Job-related hazards aside, Gallagher has done fine for himself since he and Jean—now his wife of 39 years—settled in Sacramento in 1987 after he landed a hosting gig on KCRA’s short-lived news-variety experiment TV Lite. Stand-up is the constant amid nearly three decades of other TV jobs: Many Sacramentans still recognize Gallagher from his Crystal milk commercials in the ’80s and ’90s, his recurring guest spot as Larry David’s doctor on Curb Your Enthusiasm, or his Emmy-winning hosting stints for KVIE series like Money Moves and Kids, Cash and Common Sense. A Stand Up Guy is Gallagher’s eighth one-man show with the B Street Theatre, and his first at the troupe’s recently opened home, The Sofia, in midtown.

There’s so much color and experience for Gallagher to draw from that it’s almost impossible to believe he hasn’t written a show about stand-up before now, especially in a booming comedy culture where podcasts, improv clubs, Netflix specials and myriad other outlets have made it safe—even cool—to be a comedy wonk. The comic himself seems a little surprised when asked about what took so long, but he has a simple explanation.

“Because I’m stopping,” Gallagher says. “If somebody calls me, I’ll go work, but I’m not chasing it. I’m 66. My wife retired last year and I don’t want to be on the road anymore.” Instead, Gallagher says, he splits his time between home in Land Park with Jean and their younger son Liam, 24 (the subject of Gallagher’s 2010 show A Different Kind of Cool, about raising a child with autism), and family summers in Massachusetts at their cottage on Cape Cod. He’ll pick up a stand-up gig here and there—a winery in Lodi, a theater in Mill Valley. Overall, though? Gallagher finally feels like he has a chance to look back. “My career is not ending,” he adds, “but I jokingly say that I’m in the twilight of a mediocre career. I can see the journey, and it seemed interesting.”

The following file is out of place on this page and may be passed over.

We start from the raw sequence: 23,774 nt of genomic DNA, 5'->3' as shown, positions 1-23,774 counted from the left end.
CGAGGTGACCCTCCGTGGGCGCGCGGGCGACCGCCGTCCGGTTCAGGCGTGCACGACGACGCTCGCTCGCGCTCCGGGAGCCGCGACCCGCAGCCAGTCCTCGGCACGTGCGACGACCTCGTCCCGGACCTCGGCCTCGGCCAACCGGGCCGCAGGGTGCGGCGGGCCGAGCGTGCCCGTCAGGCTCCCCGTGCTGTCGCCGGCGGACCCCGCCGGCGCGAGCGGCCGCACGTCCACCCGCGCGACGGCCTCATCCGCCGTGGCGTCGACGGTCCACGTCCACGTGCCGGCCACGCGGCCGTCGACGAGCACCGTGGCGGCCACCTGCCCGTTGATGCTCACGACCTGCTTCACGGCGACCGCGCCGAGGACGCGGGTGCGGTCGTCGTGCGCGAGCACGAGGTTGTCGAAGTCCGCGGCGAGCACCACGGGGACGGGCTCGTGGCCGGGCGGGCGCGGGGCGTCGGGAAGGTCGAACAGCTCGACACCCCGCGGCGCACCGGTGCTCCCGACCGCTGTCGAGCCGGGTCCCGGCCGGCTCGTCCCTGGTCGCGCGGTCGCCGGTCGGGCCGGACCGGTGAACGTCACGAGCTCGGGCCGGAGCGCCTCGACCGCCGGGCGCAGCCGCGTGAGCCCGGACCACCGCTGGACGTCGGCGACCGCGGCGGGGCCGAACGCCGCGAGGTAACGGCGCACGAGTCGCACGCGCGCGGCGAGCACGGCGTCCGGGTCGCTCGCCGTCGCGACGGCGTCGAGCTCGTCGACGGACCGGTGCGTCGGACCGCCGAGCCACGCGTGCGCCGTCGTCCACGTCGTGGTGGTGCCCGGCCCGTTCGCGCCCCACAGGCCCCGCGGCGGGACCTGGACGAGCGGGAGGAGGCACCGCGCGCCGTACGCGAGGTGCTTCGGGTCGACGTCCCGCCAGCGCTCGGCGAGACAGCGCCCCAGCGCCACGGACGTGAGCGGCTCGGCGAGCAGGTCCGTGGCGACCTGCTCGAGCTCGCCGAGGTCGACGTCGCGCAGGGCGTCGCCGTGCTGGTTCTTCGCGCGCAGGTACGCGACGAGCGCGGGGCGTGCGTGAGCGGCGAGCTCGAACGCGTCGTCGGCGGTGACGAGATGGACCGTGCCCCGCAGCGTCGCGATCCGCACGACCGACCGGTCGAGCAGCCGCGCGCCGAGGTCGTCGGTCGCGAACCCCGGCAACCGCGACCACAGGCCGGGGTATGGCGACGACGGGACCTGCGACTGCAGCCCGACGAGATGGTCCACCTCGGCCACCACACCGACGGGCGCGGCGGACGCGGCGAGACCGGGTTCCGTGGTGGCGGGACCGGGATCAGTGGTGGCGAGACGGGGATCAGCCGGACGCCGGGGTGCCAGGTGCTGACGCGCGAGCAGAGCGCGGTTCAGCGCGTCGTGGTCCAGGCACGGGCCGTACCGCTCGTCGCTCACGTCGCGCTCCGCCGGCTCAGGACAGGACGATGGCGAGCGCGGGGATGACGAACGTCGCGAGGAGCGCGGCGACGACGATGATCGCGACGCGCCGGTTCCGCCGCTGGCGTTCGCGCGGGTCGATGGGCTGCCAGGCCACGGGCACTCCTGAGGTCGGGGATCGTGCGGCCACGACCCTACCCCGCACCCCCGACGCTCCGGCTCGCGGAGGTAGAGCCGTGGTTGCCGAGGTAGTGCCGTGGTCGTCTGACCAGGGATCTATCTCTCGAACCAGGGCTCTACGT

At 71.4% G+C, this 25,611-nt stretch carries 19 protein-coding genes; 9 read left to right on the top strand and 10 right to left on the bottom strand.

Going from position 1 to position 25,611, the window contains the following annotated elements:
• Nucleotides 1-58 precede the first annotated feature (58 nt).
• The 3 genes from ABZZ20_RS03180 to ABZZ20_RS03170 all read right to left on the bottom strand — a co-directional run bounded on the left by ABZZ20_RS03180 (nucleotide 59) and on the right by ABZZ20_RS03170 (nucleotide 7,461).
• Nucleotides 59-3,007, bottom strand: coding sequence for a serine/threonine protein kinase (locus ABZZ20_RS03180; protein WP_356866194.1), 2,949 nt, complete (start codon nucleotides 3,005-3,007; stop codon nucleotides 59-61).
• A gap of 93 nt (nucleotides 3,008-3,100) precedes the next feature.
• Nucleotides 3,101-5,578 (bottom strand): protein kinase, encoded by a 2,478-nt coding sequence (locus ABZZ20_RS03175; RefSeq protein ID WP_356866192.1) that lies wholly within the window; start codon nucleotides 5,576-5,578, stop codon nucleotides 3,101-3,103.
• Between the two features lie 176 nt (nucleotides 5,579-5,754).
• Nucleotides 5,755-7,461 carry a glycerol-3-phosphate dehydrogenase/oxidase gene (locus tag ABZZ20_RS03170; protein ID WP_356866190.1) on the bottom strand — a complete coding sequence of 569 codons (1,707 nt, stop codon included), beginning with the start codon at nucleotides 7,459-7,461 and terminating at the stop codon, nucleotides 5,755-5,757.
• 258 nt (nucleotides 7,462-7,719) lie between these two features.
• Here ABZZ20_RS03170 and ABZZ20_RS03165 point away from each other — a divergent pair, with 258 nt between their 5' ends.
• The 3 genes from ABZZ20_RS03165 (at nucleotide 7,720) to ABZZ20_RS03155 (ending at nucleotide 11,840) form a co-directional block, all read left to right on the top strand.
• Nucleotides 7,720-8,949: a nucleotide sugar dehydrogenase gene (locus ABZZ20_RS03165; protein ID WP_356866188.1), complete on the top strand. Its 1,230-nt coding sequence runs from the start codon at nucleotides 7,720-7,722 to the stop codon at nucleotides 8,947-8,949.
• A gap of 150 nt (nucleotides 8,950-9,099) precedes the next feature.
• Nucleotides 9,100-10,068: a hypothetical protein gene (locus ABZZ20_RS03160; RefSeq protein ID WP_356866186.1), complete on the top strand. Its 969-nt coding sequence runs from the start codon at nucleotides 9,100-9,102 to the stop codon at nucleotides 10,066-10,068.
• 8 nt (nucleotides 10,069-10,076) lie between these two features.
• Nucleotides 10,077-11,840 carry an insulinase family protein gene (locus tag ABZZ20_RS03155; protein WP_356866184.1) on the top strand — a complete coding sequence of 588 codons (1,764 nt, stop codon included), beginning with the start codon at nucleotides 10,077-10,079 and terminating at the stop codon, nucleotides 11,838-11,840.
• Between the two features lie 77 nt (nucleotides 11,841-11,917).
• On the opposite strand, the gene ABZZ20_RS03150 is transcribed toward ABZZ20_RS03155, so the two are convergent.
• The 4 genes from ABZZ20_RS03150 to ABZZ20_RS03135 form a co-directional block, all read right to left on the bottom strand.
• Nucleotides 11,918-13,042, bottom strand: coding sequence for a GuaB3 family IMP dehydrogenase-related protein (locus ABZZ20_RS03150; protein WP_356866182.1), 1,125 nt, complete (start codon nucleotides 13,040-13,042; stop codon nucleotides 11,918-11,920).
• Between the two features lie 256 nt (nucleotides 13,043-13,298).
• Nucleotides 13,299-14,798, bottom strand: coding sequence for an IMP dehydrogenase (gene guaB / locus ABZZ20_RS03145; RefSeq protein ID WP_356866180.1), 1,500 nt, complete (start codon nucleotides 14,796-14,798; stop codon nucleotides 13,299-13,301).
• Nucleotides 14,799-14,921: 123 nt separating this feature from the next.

Gallagher’s self-assessment evokes his comic signature, in which gently barbed, occasionally caustic observational wit streaks through down-to-earth personal narratives. It also evokes the early ’90s—when his older son Declan was a toddler and Gallagher sought an escape from the grueling road life of a stand-up comedian. The resulting one-man show, Letters to Declan, fused Gallagher’s stand-up storytelling with the introspective, anxious musings of a new father. The show debuted in 1993 at the Improv in San Francisco, further burnishing an era when jokesters like Whoopi Goldberg (The Spook Show), Rick Reynolds (Only the Truth Is Funny) and Rob Becker (Defending the Caveman) found critical and commercial success teasing and extrapolating dramatic arcs from the antic stand-up pursuit of laughs per minute. Gallagher’s one-man show was among the most lauded of the bunch: The San Francisco Chronicle praised the “care, wit and expertise with which [the] show is crafted.” The Los Angeles Times noted Gallagher’s facility with mood and tone: “Equal parts sensitive-is-good and funny, Gallagher’s piece is never too deep, never too dark.”

A little more than a quarter-century later, Declan Gallagher shares a writing credit with his father on A Stand Up Guy. Gallagher invited his son, who is an actor and writer living in Brooklyn, to weigh in with feedback on early drafts. By fall 2018, the pair were dialed into an official collaboration where Gallagher would send revisions to Declan, who would then supply more in-depth notes and changes of his own. “It seems incredibly obvious